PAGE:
If the king is a divine being, we have to submit to his authority, obviously. But if he is not, then why should we? We the people should be able to rule over ourselves – democracy, the rule of the people.
If the king is divine, if the king is a living God, then sure, he has the right to rule. Which is why it was so important to the Allies that Hirohito denied his divinity.
King Jesus, however does the exact opposite, he asserts his divinity. He claims to be more than just a man, he claims to be divine.
41 But he said to them, “How can they say that the Christ is David's son? 42 For David himself says in the Book of Psalms,
“‘The Lord said to my Lord,
“Sit at my right hand,
43 until I make your enemies your footstool.”’
44 David thus calls him Lord, so how is he his son?”.
What Jesus is saying here is this: the Messiah, the Son of David cannot be identified merely as David’s mortal son. And the reason is because King David himself regards the Messiah as the “divine Lord”.
The Lord that is, God, said to “my Lord” that is, the Messiah, sit at my right hand. Now where is the right hand of God exactly? It is a position of honor and authority situated right next to God. Where is God? In Jerusalem? In the temple? No.
the Most High does not dwell in houses made by hands, as the prophet says,
“‘Heaven is my throne, and the earth is my footstool. What kind of house will you build for me, says the Lord, or what is the place of my rest? Did not my hand make all these things?’
God dwells in heaven. His right hand is in heaven. The Messiah, the Son of David, whom David calls “Lord” is a heavenly being. He is divine.
Jesus is claiming to be divine. By quoting this Psalm, he is, in effect, answering the question posed to him at the beginning. His authority to ride into Jerusalem receiving the adulation of the crowds as the Messianic King, his authority to take ownership of the temple and to teach within it, stems from his divine nature. He is a living God, and thus he is the authoritative Lord.
And friends, it’s easy to say something like this. It’s easy to say that you are a living God. Kings throughout human history have made this claim. It’s easy to claim divinity. The difficulty comes in backing up that claim. A truth that Hirohito understands.
Now Christians aren’t insane, we don’t think that Jesus is the divine son of God simply because he quotes a couple of verses from Psalm 110. No, we believe that he isn’t just talk a big talk. He backed up his claim to divinity by dying and rising again. And we will come to that in the closing chapters in the gospel of Luke.
Suffice to say for now, that Jesus is the authoritative King of all the earth because he is the divine Lord that sits in the heavens.
If that is truly the case, then the application is straightforward. If Jesus is Lord, then we must submit to him.
9 And he began to tell the people this parable: “A man planted a vineyard and let it out to tenants and went into another country for a long while. 10 When the time came, he sent a servant to the tenants, so that they would give him some of the fruit of the vineyard. But the tenants beat him and sent him away empty-handed. 11 And he sent another servant. But they also beat and treated him shamefully, and sent him away empty-handed. 12 And he sent yet a third. This one also they wounded and cast out. 13 Then the owner of the vineyard said, ‘What shall I do? I will send my beloved son; perhaps they will respect him.’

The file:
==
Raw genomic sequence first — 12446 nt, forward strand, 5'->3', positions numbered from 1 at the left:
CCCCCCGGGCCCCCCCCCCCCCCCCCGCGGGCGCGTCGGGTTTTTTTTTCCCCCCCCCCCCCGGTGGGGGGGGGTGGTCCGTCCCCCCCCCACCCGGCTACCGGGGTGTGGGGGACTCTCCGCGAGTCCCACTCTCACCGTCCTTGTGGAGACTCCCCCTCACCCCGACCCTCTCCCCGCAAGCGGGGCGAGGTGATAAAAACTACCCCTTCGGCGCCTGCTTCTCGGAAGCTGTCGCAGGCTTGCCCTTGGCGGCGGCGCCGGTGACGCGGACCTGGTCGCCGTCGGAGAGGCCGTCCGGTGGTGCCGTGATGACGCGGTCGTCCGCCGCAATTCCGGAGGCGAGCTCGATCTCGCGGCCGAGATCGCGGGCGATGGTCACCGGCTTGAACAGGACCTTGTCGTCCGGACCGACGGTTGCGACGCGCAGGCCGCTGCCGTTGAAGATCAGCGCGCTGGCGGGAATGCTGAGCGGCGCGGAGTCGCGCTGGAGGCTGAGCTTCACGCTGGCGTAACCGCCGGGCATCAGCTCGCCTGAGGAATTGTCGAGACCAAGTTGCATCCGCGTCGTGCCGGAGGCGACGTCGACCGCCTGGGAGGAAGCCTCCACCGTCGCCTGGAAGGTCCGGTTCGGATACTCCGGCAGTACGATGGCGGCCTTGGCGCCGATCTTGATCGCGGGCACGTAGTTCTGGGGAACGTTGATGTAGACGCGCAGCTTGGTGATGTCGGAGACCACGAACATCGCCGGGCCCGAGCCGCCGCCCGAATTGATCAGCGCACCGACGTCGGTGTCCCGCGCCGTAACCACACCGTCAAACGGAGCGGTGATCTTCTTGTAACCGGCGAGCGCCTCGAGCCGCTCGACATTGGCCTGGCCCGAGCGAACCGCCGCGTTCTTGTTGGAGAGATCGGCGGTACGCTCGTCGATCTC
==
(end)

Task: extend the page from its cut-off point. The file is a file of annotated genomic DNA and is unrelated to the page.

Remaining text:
14 But when the tenants saw him, they said to themselves, ‘This is the heir. Let us kill him, so that the inheritance may be ours.’ 15 And they threw him out of the vineyard and killed him. What then will the owner of the vineyard do to them?
This is not veiled parable. The original audience would have understood it plainly. Because the prophets in the Old Testament, often referred to Israel as the vineyard that God has planted.
So, the owner of the vineyard is God.
The vineyard is Israel.
The tenants are the leaders of Israel, the chief priests, the scribes, the elders.
The servants of the vineyard are the prophets, who they historically persecuted. The most recent example would have been John the Baptist.
The beloved Son is Jesus, whom, as Luke has recorded for us, they are seeking to destroy.
What will happen on the day of reckoning?
16 He will come and destroy those tenants and give the vineyard to others.” When they heard this, they said, “Surely not!”
Now, the chief priests, the scribes, the elders understood that they were portrayed as the tenants, the villains, in this parable, not least because they wanted to kill Jesus, and will shortly after do so.
But they rejected the conclusion. “Surely not!” they said. God will surely not destroy them, God will surely not judge them. Why? What gives them this confidence they will not suffer the fate that Jesus describes in the parable told against them?
Well, because they represent the temple. They were the religious leaders. They were the ones who read the Scriptures on the Sabbath, and performed the sacrifices on the Day of Atonement, they were the ones who interpreted the law of Moses. They were the religious authorities. They represented the Jewish religion. And so, they must be on God’s side, or rather, God must be on their side. Who else would God reward at his coming, if not the religious folks?
That’s precisely the problem you see. Religion, has for these people, become the means of salvation. Religion not a person, ritual not relationship has become their ground of assurance.